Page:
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Quality Education Investment Act Ends: Lessons Learned


The CTA-sponsored Quality Education Investment Act (QEIA) of 2006 ended June 30, 2015. It helped schools serving a higher percentage of low income, minority and English learners close the achievement gap. In fact, data show QEIA schools are continuing to excel with about 85% having exceeded API growth targets. 

 From the May 2015 California Educator: Read the issue profiling the QEIA legacy
 QEIA Symposium: Overview of Findings as program was winding down
 From Education Week: Union-Led Reform Project in California Shares Lessons 

Nearly $3 billion went to K-12 schools with API scores in the bottom two deciles over eight years. Community colleges also received a portion of the funding to expand career and vocational education. The targeted QEIA schools and their students had faced many challenges. These schools had 98% more students participating in the free or reduced lunch program; 134% more English language learners than other schools in the state; and 67% more students whose parents did not graduate from high school.

Some of the goals of the program included:

  • Reducing K-12 class sizes (max 20 in grades K-3, and avg 25 in grades 4-12 in these schools)
  • Having qualified teachers in all core subjects
  • Increasing the number of credentialed counselors in high schools
  • Establishing district-wide teacher quality index to ensure equitable distribution of teacher experience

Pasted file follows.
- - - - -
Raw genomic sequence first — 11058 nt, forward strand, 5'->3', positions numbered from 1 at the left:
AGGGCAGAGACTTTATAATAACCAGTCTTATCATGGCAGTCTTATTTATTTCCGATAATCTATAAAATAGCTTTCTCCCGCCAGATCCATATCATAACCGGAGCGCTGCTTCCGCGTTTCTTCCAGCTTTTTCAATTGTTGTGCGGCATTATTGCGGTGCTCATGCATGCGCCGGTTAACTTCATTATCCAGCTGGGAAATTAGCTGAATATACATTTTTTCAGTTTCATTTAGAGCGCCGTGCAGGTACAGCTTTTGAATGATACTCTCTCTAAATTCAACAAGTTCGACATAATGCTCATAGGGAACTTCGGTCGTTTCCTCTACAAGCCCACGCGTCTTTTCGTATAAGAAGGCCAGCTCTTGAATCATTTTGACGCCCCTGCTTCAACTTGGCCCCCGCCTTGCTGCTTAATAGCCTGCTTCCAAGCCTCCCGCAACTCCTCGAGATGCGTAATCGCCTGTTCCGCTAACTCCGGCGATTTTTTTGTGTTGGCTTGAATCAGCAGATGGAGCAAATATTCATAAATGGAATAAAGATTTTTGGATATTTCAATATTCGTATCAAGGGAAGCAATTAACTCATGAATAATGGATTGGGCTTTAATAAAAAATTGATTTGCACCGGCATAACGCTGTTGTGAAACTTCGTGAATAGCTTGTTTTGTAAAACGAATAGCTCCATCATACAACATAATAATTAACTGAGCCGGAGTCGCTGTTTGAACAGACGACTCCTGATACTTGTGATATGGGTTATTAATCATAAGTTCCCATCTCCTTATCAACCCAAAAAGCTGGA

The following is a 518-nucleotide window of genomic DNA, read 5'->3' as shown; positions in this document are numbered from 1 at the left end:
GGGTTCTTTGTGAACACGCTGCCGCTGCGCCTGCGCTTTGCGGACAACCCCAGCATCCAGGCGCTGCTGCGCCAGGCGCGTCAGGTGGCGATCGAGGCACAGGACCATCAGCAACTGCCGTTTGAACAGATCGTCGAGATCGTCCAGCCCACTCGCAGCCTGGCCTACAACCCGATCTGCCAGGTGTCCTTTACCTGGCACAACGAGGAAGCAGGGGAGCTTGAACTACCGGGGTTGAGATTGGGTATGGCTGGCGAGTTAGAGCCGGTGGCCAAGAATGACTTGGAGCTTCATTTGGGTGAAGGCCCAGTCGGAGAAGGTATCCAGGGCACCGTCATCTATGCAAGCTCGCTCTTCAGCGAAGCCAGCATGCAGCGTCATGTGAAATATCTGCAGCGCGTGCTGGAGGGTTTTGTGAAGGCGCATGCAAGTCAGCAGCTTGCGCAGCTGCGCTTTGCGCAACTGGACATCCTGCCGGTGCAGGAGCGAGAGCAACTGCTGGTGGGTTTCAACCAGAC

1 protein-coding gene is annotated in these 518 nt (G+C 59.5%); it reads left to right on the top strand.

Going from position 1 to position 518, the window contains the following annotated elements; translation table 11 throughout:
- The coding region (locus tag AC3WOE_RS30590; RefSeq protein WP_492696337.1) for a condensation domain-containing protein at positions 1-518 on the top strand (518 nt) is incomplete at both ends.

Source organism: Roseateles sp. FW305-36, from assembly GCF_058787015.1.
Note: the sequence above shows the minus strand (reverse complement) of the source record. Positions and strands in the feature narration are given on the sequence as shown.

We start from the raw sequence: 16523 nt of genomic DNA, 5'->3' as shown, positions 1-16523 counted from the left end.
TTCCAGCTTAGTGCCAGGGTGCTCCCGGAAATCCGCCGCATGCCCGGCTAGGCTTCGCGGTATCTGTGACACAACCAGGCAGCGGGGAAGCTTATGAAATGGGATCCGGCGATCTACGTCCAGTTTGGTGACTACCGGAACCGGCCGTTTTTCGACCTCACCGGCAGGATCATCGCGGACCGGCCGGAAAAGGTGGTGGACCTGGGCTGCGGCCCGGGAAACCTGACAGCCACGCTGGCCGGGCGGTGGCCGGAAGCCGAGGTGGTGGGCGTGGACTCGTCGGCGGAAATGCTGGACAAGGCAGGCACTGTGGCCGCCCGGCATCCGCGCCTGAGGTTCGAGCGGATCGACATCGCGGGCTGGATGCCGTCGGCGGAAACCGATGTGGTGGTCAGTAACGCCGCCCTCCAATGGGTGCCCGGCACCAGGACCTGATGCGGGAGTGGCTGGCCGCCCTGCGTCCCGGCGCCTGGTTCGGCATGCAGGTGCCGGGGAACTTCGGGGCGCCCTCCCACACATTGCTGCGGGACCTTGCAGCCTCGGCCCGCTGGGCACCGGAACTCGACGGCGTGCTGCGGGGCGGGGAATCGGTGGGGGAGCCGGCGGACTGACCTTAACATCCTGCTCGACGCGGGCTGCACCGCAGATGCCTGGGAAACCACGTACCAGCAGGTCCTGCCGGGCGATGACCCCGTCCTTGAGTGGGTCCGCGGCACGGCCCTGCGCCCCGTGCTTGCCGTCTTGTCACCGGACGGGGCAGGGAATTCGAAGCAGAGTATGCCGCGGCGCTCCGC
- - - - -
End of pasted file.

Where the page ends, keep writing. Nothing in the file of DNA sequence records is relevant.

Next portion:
• Quality training programs and time for collaboration

QEIA was passed into law in 2006 thanks to CTA-sponsored legislation and the settlement of a lawsuit between CTA and then-Gov. Schwarzenegger after he refused to repay the billions he borrowed from schools in 2004-05, and repaid public schools the money owed under Proposition 98 from that time. QEIA was more than a repayment of the dollars owed to our public schools, however. It provided an opportunity to close the achievement gap, improved teaching and learning in those struggling schools, and invested in the future of our students and state.


  • QEIA Fact Sheet
    The Quality Education Investment Act helped schools serving low-income and minority students and English learners close the achievement gap.
  • Frequently Asked Questions
    Which schools were eligible? What accountability criteria was used? What additional funds were available to provide these improved conditions? Get answers to these questions and more.
  • Characteristics of Successful Schools
    A focus on student learning, personalization, relationship-centered, standards-based curriculum, and a safe school environment were among the characteristics of successful schools.

More Info

  • At-risk Students Excel with QEIA
    Research shows the nearly 500 lower-performing schools receiving QEIA funding for proven interventions like smaller class sizes are making sustained progress, experiencing nearly 50% higher growth on the California API than similar, non-QEIA schools.
  • The Role of CTA in QEIA
    Involvement in a reform such as QEIA breaks new ground for the association.
  • How Does QEIA Work?
    QEIA sets benchmarks for performance and a variety of resource measures that schools must meet in ways that work best for them.

Every child deserves a chance to learn and no child succeeds alone.

© 1999- California Teachers Association